After cooking, add salt to taste. If you live at altitude, cook the mung beans for 45 minutes while soaking the rice, then add the rice and cook for 45 minutes more; or make the kitcheri in a pressure cooker.

For an extra touch of deliciousness, serve with Ginger, Turmeric, Cumin Flavoured Ghee.

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Green pea and asparagus soup, beet maror, karpas and of course, Hafez!

This year, instead of making Vegan Matzoh Ball Soup for the Passover Seder, I decided to make Green Pea and Asparagus soup instead. This green, springtime soup is a bit of an Alandi Passover tradition--but it would be great for Easter or any springtime gathering. It's an amazingly delicious soup that takes little time to make and yet leaves your guests delighted.

I adapted this recipe from one of my favourite cookbooks, Mediterranean Vegetarian Cooking by Colin Spencer.

Green Pea and Asparagus Soup

Serves 4-6

Ingredients

1 bunch asparagus

1 lb. organic frozen peas, defrosted

2 Tbsp. olive oil

8 cups vegetable broth

Salt and black pepper to taste

2 tbsp parsley, chopped

Break off the tough white part of the asparagus stalks and save for future vegetable broth. Cut off the asparagus tips and reserve. Chop the green, tender asparagus stalks in 2" pieces.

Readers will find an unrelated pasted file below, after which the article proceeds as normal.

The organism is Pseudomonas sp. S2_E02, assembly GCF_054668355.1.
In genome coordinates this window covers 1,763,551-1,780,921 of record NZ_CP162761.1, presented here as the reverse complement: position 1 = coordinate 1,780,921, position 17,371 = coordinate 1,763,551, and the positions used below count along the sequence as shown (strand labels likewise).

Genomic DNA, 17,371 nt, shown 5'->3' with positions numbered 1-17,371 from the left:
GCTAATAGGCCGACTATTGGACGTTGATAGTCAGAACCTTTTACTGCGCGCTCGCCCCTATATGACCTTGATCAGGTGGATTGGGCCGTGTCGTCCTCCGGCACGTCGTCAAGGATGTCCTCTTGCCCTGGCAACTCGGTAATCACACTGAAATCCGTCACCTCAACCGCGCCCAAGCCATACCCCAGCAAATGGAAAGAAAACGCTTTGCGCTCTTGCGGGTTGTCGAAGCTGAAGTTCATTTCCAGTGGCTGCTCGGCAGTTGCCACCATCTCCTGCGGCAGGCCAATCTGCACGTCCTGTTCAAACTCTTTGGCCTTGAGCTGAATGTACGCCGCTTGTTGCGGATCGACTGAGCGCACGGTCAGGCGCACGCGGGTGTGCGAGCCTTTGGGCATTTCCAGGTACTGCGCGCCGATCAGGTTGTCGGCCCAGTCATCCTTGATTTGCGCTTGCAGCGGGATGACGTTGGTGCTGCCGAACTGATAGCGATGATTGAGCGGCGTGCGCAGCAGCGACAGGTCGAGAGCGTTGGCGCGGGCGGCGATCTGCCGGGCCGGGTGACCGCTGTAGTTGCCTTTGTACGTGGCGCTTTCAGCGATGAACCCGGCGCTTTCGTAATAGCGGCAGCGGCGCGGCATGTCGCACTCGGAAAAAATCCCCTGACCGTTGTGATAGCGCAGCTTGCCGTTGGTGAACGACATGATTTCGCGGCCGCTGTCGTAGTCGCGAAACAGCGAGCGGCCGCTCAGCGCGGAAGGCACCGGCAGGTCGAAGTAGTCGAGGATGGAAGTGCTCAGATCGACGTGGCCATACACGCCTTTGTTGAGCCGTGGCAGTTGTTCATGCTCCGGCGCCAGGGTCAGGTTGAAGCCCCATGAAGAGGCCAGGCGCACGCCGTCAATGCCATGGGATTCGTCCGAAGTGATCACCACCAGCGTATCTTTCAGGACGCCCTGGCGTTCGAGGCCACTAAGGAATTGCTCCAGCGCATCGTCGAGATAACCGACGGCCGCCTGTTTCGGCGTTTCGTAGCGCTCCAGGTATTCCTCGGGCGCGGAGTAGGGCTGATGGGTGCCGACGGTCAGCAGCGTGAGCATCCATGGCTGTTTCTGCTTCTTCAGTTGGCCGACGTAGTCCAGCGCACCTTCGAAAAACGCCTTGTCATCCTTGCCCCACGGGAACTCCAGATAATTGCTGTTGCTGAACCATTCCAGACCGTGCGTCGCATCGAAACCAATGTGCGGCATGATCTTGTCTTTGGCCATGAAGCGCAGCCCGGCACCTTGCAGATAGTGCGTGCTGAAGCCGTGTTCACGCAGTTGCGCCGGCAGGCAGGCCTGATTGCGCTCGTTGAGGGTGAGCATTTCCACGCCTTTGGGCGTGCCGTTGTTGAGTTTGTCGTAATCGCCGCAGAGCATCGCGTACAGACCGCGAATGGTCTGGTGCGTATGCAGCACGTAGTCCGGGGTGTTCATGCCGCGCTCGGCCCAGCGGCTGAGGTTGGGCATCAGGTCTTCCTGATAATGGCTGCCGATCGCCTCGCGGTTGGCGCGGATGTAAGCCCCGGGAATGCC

Heat olive oil in pan and cook the asparagus and green peas for a few minutes. Add the vegetable broth and simmer for 15 minutes.

Blend in a blender or with an immersion blender. Reheat.

Stir fry the asparagus tips in olive oil for a few minutes and add to the soup. Add the salt, pepper and parsley and cook a few more minutes to combine the flavours.

Enjoy!

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Alandi Ashram Seder table with seder plate by Dale Rose and our home-made haggadot we wrote.

Black-eye Pea Bhaji

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This nourishing soup can be served alongside a rice dish such as yellow rice, or eaten accompanied by a flatbread like chepati or puri. Black-eye peas are good for nursing mothers and provide a great source of protein and fibre.

Black-eye Pea Bhaji

Serves 4-6

I cup black-eye peas, soaked overnight

4 cups water (approx.)

1 large clove garlic, chopped

1 small handful cilantro, chopped

1.5" piece fresh ginger, peeled and finely chopped

2 heaping Tbsp. shredded coconut/coconut flakes

½ cup water for blending

2 Tbsp. sunflower oil

1 tsp. black mustard seeds

1 tsp. cumin seeds

1 pinch hing

5 curry leaves

¼ tsp. ajwan

¼ tsp turmeric

1 tsp. garam masala

¼ tsp. salt

Drain black-eye peas. Pressure cook in approximately 4 cups water until soft, about an hour.

Put garlic, cilantro, ginger, coconut and ½ cup water in blender and blend until liquefied. Set aside.

In saucepan, heat oil, add mustard seeds, cumin, hing, curry leaves. When seeds pop, stir in blended coconut mixture. Add ajwan, turmeric, masala and salt. Cook for 1 minute to lightly brown.

Pour in the black-eye peas and their cooking water and mix well.

Rinse out the blender with clean water to add the extra to the soup.

Bring to a boil, if it's more liquid than you want, simmer uncovered to reduce, if it's too thick you can thin it.

Adapted from Ayurvedic Cooking for Self-Healing by Usha And Vasant Lad